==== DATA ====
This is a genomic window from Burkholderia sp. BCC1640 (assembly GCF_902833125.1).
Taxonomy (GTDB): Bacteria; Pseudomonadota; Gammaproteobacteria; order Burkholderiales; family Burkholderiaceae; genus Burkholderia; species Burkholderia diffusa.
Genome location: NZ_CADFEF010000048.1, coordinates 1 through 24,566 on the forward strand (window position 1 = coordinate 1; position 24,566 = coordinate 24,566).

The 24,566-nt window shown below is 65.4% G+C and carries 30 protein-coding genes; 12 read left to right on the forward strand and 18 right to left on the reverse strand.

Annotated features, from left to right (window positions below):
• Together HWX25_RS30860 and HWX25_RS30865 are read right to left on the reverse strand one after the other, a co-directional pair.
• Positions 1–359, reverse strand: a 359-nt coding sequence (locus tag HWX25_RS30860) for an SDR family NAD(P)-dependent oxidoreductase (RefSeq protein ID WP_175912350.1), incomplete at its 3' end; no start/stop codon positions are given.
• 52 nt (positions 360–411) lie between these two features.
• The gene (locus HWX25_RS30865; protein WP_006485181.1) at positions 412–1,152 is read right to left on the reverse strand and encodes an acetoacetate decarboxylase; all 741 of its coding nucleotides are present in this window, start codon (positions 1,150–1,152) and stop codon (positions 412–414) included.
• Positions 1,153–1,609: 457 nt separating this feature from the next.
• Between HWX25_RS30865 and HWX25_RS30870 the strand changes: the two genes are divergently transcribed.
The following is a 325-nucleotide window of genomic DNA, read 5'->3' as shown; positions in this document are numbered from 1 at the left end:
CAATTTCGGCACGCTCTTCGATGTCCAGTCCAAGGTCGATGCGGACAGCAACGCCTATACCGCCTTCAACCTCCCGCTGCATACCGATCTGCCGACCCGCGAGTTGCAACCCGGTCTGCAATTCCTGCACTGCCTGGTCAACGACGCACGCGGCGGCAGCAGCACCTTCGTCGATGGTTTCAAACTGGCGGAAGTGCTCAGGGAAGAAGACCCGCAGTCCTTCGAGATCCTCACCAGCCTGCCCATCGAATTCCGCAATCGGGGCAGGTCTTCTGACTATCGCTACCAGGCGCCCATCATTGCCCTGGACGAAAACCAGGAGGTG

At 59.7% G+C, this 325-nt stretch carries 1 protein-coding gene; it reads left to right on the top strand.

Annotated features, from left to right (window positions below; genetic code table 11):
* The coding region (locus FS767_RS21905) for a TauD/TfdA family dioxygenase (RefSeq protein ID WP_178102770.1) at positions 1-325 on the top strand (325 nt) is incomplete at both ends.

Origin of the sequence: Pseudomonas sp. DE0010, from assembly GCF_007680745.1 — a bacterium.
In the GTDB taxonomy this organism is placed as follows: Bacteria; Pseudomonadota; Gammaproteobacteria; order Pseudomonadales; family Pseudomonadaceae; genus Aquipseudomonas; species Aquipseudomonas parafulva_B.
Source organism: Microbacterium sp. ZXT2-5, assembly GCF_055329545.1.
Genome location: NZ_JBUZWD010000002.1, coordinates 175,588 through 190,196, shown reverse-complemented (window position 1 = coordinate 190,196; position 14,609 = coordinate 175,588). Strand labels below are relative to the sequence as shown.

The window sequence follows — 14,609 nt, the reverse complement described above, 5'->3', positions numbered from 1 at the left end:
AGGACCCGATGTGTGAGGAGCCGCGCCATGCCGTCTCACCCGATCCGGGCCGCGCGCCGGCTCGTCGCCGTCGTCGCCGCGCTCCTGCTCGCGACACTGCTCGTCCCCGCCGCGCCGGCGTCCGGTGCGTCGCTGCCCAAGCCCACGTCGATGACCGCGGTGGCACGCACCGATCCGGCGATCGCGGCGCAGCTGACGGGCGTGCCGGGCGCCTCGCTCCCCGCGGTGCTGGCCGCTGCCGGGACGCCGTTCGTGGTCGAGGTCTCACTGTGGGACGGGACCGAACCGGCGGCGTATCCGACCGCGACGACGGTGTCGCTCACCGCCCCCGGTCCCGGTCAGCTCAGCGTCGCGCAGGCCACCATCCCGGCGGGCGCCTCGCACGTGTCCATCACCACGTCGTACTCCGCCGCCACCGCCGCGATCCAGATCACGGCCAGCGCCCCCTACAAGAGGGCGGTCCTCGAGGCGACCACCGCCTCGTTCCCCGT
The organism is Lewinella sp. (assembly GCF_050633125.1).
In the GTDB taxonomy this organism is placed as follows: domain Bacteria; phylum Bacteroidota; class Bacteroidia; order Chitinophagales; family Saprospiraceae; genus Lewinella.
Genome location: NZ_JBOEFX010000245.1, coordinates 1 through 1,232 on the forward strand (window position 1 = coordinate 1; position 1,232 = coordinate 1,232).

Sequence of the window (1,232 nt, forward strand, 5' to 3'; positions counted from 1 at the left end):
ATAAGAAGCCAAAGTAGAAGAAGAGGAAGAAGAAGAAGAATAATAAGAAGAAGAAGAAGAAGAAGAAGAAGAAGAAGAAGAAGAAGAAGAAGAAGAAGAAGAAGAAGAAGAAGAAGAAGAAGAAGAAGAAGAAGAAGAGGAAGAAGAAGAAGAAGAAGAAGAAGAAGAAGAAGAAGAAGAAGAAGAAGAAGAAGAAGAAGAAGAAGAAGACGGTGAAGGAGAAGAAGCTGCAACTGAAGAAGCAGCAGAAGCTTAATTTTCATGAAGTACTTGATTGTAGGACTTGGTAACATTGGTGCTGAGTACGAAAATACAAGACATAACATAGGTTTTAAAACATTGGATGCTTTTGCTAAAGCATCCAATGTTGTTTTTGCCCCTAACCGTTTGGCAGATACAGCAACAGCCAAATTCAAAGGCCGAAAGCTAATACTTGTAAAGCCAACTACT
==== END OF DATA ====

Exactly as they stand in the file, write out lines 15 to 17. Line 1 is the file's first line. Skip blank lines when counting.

Annotated features, from left to right (window positions below; genetic code table 11):
* The coding region (locus FS767_RS21905) for a TauD/TfdA family dioxygenase (RefSeq protein ID WP_178102770.1) at positions 1-325 on the top strand (325 nt) is incomplete at both ends.

Origin of the sequence: Pseudomonas sp. DE0010, from assembly GCF_007680745.1 — a bacterium.